T20 World Cup: England thrash Bangladesh for second win in Super 12s

ICC Men’s T20 World Cup, Abu Dhabi
Bangladesh 124-9 (20 overs): Mills 3-27, Livingstone 2-15, Moeen 2-18
England 126-2 (14.1 overs): Roy 61 (38), Malan 28* (25)
England won by eight wickets
Scorecard

England continued their perfect start at the Men’s T20 World Cup with an eight-wicket thrashing of Bangladesh in Abu Dhabi.

After bowling West Indies out for 55 in their opening win, England restricted Bangladesh to 124-9 in another fine performance in the field.

Moeen Ali took two wickets in two balls in the third over, Tymal Mills claimed 3-27 and Liam Livingstone 2-15, while there was also a fine diving catch from Adil Rashid and a run-out.

Jason Roy then crashed 61 from 38 balls and Dawid Malan made a measured 28 not out as England raced to their target with 35 balls to spare.

Eoin Morgan’s side sit top of Group 1 after two games in the Super 12s.

Their next match is against Australia in Dubai on Saturday at 15:00 BST.

England’s strong start continues

This may not have been as destructive or eye-catching as England’s six-wicket win over West Indies but it was almost as impressive.

Bangladesh, who came through the first round of the tournament to reach the Super 12, have the players, particularly their spinners, to pose problems to bigger sides. England swatted them aside with ease.

Again it was a victory built on strong bowling performance, a good sign for England’s hopes given it is supposedly their weaker suit.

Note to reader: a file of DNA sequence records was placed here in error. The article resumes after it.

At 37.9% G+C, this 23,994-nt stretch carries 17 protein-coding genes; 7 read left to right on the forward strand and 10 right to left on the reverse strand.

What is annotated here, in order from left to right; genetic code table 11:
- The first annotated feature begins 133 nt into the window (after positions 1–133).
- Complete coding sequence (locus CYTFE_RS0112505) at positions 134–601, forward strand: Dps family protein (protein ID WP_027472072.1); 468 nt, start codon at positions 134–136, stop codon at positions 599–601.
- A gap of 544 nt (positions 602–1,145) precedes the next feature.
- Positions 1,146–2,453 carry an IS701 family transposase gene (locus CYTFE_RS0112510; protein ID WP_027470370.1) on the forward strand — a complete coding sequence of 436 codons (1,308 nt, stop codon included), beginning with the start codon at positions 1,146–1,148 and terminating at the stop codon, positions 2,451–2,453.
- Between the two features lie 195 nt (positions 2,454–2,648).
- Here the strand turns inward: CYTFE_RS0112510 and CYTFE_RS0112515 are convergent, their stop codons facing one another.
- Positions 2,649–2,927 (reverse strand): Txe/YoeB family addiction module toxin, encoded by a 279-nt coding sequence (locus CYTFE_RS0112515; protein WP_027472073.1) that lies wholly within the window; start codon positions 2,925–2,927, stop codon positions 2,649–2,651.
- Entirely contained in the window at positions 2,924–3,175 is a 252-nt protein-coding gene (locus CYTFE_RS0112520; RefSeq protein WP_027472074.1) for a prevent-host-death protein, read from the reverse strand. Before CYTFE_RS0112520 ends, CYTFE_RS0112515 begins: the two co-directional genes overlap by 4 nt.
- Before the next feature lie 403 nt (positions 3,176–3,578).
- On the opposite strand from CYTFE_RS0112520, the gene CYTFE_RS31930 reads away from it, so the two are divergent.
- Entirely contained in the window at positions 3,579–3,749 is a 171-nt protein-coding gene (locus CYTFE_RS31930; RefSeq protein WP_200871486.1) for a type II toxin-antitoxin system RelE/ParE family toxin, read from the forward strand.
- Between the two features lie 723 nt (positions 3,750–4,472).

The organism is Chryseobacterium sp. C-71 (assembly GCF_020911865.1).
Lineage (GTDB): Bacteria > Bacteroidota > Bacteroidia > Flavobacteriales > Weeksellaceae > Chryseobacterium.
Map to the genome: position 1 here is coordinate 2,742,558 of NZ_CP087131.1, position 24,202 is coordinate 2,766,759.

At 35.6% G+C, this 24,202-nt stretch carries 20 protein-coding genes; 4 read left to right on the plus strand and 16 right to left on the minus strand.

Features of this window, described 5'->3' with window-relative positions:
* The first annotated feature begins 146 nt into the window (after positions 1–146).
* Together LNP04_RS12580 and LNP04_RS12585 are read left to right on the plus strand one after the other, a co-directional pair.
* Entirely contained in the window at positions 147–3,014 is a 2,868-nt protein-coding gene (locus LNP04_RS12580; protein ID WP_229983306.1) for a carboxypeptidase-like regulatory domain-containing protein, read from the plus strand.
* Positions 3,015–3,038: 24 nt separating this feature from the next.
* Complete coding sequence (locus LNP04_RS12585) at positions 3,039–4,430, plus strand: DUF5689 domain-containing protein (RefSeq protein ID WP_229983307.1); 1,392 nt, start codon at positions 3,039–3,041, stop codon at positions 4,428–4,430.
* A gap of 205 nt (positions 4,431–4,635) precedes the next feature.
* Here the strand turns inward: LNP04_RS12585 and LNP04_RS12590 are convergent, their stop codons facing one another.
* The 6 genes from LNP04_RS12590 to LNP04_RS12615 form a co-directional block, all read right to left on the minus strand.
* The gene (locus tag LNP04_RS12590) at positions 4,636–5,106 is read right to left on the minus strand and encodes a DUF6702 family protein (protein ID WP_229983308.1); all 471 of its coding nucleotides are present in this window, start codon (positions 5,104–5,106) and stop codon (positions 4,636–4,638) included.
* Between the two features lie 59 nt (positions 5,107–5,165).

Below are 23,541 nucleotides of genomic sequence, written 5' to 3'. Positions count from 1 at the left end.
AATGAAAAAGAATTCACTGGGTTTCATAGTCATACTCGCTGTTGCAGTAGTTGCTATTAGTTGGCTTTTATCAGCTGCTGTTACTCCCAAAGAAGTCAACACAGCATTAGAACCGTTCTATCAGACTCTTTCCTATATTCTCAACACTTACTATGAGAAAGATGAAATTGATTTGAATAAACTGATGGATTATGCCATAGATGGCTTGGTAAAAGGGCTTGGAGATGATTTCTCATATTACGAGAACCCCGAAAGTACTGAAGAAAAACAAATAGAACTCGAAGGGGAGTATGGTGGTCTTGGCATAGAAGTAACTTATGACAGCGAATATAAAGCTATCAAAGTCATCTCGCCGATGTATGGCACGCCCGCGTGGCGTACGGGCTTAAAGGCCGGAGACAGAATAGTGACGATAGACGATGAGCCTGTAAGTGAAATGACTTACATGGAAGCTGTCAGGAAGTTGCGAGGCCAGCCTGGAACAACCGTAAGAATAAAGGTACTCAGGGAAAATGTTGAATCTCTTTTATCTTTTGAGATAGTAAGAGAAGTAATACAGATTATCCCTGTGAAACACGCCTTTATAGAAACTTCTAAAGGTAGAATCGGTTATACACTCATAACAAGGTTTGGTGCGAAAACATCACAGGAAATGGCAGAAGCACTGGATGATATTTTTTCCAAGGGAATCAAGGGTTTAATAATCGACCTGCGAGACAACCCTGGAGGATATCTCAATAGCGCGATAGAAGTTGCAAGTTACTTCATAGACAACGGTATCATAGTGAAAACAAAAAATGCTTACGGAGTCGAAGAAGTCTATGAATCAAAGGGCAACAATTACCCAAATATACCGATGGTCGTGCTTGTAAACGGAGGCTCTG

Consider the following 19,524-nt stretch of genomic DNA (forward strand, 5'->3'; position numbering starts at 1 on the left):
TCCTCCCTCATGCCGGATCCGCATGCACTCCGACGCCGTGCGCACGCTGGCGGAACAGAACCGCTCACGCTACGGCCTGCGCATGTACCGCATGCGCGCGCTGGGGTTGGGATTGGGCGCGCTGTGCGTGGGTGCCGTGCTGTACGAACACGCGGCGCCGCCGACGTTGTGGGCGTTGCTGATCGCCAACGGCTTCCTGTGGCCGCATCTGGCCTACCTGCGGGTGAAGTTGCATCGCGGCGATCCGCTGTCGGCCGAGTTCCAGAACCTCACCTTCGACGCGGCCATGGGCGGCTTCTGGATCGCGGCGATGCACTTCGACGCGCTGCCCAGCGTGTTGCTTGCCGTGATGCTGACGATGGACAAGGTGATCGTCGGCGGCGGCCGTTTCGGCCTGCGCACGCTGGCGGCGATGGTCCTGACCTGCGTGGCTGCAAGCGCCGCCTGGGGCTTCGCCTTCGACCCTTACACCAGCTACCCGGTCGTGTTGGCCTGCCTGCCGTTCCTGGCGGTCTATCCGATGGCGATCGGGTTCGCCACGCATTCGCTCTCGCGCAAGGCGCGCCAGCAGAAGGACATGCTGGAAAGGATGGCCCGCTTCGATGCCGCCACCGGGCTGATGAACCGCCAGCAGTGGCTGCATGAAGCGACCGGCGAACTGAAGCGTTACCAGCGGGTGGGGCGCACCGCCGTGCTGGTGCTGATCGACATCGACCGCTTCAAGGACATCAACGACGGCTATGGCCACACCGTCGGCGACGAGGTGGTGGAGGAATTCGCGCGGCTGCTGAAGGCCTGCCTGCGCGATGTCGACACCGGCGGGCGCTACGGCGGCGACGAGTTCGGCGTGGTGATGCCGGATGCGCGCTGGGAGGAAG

Off-spinner Moeen, handed the new ball again, responded by removing openers Liton Das and Mohammad Naim with consecutive balls, Das top-edging to deep square leg and Naim tamely finding mid-on.

Chris Woakes, who took an immaculate 1-12 from four overs, collected the key wicket of Shakib Al Hasan, Rashid diving to take the ball dropping over his shoulder at short fine leg.

Bangladesh were 26-3 in the sixth over and from there England continued to take regular wickets, the tactical moves made by captain Eoin Morgan working perfectly.

Part-time spinner Liam Livingstone trapped Mushfiqur Rahim, who made 29, lbw on review in his first over and also had captain Mahmudullah taken at backward point for a stodgy 19 from 24 balls.

Tymal Mills took three lower-order wickets with his mix of pace and slower balls, including two off the final two deliveries of the innings.

Roy dominates as Malan cruises

Bangladesh’s total was never likely to be enough, a view only strengthened when Roy cracked the first ball of the chase for four.

Even with the loss of Jos Buttler, caught at long-off for a run-a-ball 18, Roy powered England to 63-1 at the end of the seventh over and the Bangladesh fielders’ body language was already that of a beaten side.

Roy, winning his 50th cap, hit powerful shots down the ground and inventive scoops in reaching a 33-ball fifty, before he found third man with a ramp off Shoriful Islam with 13 runs needed.

Pushed down the order and not needed against West Indies, Malan came out in his usual position of number three.

His place is the most debated in the England side and, while there was almost no pressure on him, his fluent innings was at least useful time in the middle.

Harder tests will come for England, but Morgan could not have asked for much more after two near flawless performances in two games.

‘A very special match for us’ – reaction

England captain Eoin Morgan: “Our bowlers have started the tournament really well. It’s a huge compliment to how far our white-ball cricket has come along.

“It’s nice for Jason and Dawid to get some time at the wicket. Jason is so imposing and when you play like that on slow wickets, it makes it difficult to set fields.”

Player of the match Jason Roy: “That was a very special match for us. We had to back up our last performance against West Indies and we had to come out firing. A lot of credit goes to our bowlers.”

Bangladesh captain Mahmudullah: “We are very disappointed with the way we batted especially. It was a very good wicket to bat on but we didn’t make any partnership in the middle.”

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